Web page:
IESW 2022: Success of shared mobility lies in a low-cost structure
Shared and connected mobility offers immense potential in paving the way for sustainable transportation and contributing to the climate change targets set by countries.
Shared mobility essentially entails any mode of transportation that is shared by users on an as-needed basis, from e-bikes to electric four-wheelers to mass transit. For example, e-taxis, e-rickshaws, e-buses, and others.
At the India Energy Storage Week (IESW) 2022, experts shared the opportunities and challenges shared and connected mobility space offers specifically in the context of India and the way forward.
Anupam Jalote, CEO, International Centre for Entrepreneurship and Technology (iCreate) and moderator of the session opened the discussion, highlighting that he holds a different view from the current assertions made by some studies that Indian OEMs have potential in shared and connected mobility space largely as integrators or assemblers or white-label manufacturers.
Mr. Jalote explained that the key lever for success in shared mobility is a low-cost structure, and that will only be achieved when we can create our own knowledge across the entire EV value chain by creating our own IT platforms, payment mechanism, single standards, BMS, controllers, motors & controllers etc.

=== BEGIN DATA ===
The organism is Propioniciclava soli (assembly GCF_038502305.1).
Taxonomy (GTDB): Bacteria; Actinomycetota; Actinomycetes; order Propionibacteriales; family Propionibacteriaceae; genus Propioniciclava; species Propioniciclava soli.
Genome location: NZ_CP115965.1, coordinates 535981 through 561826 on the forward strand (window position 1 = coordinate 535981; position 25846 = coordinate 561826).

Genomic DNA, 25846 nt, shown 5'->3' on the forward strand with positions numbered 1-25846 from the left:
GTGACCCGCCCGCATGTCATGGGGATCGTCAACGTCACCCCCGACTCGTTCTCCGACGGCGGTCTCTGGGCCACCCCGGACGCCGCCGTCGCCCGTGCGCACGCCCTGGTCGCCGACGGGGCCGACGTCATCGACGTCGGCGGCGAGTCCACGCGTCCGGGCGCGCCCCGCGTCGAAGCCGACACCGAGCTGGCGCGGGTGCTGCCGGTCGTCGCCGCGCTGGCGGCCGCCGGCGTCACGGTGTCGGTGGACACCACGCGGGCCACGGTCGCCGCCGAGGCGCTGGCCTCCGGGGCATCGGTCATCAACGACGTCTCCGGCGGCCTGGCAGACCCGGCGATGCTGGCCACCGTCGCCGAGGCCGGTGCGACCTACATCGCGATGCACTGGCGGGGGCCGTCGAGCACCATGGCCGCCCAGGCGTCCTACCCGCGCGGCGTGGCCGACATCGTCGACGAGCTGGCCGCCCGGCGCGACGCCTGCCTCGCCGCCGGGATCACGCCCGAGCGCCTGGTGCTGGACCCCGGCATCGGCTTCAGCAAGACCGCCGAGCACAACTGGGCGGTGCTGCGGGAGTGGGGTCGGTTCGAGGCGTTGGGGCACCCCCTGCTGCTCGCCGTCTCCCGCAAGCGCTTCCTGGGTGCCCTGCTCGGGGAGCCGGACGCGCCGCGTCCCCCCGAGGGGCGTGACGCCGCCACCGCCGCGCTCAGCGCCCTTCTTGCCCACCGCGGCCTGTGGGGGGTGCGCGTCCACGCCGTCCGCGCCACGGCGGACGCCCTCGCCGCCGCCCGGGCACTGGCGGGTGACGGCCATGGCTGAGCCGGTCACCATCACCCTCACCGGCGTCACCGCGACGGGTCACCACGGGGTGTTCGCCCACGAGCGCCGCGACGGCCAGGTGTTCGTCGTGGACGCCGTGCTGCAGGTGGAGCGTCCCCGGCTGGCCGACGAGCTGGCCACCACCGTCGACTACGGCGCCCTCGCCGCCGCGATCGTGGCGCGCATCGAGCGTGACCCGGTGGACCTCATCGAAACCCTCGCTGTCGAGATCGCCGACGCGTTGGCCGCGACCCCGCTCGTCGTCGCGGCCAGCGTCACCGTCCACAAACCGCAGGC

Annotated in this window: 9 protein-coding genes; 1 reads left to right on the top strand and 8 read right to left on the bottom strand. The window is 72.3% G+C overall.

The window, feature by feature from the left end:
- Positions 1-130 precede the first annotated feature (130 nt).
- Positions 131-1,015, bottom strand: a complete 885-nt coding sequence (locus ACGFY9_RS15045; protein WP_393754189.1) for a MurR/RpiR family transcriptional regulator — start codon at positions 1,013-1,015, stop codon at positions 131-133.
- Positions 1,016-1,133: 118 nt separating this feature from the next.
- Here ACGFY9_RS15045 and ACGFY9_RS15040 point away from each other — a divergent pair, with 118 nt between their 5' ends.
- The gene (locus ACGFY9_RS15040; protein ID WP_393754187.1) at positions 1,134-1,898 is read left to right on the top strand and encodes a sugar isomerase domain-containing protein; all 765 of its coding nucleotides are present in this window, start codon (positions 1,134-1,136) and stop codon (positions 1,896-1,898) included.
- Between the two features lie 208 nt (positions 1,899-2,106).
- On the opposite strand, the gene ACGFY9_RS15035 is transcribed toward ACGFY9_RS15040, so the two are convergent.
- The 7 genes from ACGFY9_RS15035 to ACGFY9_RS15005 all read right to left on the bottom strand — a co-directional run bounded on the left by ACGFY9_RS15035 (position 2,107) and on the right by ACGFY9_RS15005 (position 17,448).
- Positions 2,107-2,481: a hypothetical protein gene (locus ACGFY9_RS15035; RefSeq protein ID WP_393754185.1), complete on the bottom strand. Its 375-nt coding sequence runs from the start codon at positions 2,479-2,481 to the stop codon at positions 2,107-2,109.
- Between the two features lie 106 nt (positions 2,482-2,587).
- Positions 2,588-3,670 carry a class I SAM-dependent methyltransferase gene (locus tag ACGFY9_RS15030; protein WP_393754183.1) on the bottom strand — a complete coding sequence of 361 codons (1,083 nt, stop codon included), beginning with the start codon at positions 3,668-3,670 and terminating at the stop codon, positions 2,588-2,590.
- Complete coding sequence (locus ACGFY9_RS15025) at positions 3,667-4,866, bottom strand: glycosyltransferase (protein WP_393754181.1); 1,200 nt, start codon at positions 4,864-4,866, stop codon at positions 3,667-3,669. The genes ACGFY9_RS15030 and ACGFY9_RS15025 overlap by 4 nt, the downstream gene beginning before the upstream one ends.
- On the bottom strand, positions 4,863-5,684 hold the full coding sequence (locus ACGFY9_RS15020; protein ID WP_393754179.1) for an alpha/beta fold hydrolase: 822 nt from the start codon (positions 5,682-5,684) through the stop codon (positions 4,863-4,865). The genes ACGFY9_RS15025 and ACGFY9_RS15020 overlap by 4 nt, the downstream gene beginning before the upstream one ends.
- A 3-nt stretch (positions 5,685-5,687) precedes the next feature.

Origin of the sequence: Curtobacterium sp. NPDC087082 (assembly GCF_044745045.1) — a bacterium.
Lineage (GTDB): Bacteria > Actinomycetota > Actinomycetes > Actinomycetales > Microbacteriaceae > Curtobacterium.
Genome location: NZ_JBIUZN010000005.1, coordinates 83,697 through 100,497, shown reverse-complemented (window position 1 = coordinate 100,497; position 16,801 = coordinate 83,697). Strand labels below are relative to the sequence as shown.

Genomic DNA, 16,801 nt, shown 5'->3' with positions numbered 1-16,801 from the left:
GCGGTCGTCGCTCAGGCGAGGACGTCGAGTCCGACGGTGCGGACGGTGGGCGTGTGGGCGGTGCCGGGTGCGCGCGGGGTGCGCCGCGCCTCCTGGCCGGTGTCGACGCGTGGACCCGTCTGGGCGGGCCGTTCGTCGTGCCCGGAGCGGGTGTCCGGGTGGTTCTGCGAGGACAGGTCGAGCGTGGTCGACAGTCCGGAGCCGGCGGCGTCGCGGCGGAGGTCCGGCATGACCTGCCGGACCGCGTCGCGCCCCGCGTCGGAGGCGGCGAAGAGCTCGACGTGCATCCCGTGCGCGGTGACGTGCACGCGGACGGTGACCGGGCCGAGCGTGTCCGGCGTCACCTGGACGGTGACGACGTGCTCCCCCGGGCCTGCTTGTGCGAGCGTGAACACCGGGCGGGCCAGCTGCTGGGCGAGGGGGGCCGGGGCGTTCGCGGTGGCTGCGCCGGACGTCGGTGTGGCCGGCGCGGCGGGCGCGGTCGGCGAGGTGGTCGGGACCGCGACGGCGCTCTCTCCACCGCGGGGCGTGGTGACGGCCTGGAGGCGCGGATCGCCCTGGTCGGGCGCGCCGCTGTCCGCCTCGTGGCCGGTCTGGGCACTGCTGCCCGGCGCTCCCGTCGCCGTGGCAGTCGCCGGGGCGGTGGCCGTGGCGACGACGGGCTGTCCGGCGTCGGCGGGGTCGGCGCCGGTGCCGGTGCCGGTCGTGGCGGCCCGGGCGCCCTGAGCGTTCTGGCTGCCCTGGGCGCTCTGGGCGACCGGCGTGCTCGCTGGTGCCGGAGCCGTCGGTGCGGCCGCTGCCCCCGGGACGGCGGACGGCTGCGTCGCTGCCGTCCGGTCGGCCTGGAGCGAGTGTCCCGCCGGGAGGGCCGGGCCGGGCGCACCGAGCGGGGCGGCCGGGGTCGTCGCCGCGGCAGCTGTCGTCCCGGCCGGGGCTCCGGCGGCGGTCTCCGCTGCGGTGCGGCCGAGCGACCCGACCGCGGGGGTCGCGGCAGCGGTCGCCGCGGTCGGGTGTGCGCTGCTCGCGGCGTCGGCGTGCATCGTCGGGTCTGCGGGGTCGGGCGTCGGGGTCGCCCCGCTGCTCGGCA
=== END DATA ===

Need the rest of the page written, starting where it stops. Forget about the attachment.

The panelist agreed that when the cost can be controlled, they can control the price at which services are offered, and for that to happen many things need to integrate to ensure seamless services– from integrating public charging systems, standards, powertrains etc.
Krishna Sharma, VP & Business Head, EVSE, Exicom Tele-Systems another co-panelist reiterated the need for developing a knowledge base in India and encouraged the development of more intelligent products and innovation in the making grid-interactive.
He underscored that each player in their respective areas of expertise needs to start innovating and creating in India.
Speaking of innovations in-house, Pankaj Sharma, co-founder of Log9 Materials and a fellow panelist urged the audience to ponder why EVs were more expensive than ICE vehicles despite ICE vehicles being far more complicated than EVs?
"When we rely on someone else's innovation we pay a premium price (patent cost) to someone else for making it," said Sharma.
In order to overcome this challenge, the Indian industry has to innovate in-house so we can bring down the cost associated with shared mobility. Self-reliance and responsibly building solutions uniquely for India should be the way forward he emphasized.
Bringing in the perspective on the various stakeholders operating in the shared and connected ecosystem and the challenges that need to be addressed therein, Vinayak Walimbe, VP – Emerging Technologies, Customized Energy Solutions stressed innovation is needed in both the grid and transportation sector. Shared and connected mobility call for a robust and interactive grid, similarly in the transportation sector standardization will be very important -- so innovation is needed in both these areas.
The panelist urged entrepreneurs, companies, and startups to create in India and make India the innovation capital to bring down the cost of products and thereby services offered in the shared and connect mobility space.
The panelists maintained when the cost comes down, the players can offer a better price to the end consumers, and when the business makes sense to the end-user it will not only automatically help grow the market but also result in a profitable industry.